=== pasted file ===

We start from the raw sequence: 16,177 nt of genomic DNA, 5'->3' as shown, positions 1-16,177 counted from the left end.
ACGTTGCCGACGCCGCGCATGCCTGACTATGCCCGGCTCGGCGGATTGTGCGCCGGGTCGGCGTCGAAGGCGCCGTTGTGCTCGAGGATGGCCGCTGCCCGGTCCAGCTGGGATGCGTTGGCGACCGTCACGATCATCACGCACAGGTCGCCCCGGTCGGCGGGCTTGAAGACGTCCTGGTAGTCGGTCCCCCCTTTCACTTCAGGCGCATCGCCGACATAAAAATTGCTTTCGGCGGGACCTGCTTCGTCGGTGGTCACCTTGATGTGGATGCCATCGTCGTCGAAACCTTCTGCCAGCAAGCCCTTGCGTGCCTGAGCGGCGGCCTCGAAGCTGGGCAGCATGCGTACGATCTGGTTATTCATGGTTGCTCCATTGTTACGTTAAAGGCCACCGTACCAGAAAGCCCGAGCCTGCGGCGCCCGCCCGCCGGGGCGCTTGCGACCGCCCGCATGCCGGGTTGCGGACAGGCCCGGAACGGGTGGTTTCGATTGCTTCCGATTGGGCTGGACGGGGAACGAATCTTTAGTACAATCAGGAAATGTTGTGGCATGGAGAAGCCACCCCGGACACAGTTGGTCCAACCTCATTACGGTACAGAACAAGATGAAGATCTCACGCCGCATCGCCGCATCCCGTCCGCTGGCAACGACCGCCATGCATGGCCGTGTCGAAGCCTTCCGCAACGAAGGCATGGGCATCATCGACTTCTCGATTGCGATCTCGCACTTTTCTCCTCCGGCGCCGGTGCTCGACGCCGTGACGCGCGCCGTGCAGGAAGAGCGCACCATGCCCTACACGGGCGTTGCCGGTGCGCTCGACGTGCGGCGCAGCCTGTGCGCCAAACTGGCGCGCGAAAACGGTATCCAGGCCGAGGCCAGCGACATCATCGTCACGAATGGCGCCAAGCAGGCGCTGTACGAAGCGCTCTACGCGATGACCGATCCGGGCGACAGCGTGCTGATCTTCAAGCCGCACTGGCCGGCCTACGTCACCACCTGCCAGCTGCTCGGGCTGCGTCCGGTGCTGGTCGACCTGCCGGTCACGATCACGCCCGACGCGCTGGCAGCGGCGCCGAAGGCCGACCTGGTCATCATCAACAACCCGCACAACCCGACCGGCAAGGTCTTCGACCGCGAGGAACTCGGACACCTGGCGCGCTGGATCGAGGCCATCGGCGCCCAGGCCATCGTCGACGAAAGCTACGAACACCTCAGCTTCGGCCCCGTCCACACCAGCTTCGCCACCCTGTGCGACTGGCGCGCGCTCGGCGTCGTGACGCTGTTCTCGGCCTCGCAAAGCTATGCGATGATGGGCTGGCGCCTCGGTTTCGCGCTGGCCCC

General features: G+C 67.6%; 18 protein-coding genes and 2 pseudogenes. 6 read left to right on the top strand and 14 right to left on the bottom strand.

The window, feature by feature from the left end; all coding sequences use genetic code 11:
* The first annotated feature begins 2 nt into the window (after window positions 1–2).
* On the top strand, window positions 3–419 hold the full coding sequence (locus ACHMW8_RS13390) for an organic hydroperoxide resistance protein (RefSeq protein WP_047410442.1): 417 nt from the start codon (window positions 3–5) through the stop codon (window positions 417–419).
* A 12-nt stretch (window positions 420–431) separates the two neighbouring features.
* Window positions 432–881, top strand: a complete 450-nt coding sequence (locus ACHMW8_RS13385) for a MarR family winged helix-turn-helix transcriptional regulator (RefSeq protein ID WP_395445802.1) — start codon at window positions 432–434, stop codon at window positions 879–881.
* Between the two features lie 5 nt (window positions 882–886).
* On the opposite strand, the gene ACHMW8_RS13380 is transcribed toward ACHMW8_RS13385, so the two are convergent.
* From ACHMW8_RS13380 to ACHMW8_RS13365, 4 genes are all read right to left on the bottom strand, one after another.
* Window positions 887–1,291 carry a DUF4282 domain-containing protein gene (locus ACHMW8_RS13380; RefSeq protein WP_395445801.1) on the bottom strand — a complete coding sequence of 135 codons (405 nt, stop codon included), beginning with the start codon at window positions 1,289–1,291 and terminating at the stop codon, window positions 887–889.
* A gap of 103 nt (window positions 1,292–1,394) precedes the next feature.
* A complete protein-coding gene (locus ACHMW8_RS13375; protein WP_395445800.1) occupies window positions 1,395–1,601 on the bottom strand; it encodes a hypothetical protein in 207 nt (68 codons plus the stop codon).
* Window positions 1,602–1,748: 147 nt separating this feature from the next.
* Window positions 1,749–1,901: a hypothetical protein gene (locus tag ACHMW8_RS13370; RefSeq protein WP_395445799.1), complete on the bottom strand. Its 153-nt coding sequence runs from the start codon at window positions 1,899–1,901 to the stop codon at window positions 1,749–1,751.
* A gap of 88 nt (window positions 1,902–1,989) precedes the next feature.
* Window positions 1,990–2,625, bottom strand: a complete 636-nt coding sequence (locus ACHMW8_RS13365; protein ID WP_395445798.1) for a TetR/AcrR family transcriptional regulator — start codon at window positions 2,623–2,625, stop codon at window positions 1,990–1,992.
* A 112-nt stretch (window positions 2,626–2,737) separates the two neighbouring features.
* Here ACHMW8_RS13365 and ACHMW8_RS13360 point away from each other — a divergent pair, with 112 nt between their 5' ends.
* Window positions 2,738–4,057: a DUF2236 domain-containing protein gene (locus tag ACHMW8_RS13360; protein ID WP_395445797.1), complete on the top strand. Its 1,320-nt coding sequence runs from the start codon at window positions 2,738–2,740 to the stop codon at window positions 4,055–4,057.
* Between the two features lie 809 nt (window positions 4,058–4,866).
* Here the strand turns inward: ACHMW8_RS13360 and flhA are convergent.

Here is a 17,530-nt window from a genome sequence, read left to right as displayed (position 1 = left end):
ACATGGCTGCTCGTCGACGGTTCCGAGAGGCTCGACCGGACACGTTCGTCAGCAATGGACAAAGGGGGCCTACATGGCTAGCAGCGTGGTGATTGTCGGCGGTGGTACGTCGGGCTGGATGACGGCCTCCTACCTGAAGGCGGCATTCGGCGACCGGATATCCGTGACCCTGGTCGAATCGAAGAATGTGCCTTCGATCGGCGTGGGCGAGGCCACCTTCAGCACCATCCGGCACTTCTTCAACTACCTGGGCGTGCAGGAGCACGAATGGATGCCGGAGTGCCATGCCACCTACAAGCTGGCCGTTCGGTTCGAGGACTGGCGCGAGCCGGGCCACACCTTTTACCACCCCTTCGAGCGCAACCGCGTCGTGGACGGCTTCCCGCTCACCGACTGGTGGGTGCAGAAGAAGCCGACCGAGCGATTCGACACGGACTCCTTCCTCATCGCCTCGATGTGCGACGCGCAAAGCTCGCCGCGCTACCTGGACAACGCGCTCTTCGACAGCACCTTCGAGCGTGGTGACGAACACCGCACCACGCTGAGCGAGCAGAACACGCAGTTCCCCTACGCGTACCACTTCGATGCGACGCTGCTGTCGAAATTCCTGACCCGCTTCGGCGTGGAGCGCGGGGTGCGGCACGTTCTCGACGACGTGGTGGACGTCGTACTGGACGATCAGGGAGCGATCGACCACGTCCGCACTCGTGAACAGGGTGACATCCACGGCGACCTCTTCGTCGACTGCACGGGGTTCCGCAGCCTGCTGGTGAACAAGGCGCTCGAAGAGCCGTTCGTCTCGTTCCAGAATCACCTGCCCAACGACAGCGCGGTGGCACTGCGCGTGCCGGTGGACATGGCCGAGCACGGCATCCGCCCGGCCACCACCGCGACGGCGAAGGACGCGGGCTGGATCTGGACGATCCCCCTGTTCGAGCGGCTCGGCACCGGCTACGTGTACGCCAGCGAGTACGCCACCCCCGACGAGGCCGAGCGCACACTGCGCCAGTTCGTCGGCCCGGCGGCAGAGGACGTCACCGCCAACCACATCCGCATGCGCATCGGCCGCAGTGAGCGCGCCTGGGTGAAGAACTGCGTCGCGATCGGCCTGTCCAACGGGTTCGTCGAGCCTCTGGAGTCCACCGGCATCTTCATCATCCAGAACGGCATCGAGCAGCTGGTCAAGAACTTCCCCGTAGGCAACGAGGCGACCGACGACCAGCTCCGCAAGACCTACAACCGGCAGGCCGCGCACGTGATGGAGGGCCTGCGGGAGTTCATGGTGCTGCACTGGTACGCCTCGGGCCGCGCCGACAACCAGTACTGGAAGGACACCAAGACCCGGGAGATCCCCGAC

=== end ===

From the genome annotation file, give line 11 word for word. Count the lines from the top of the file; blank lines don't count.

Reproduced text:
* From ACHMW8_RS13380 to ACHMW8_RS13365, 4 genes are all read right to left on the bottom strand, one after another.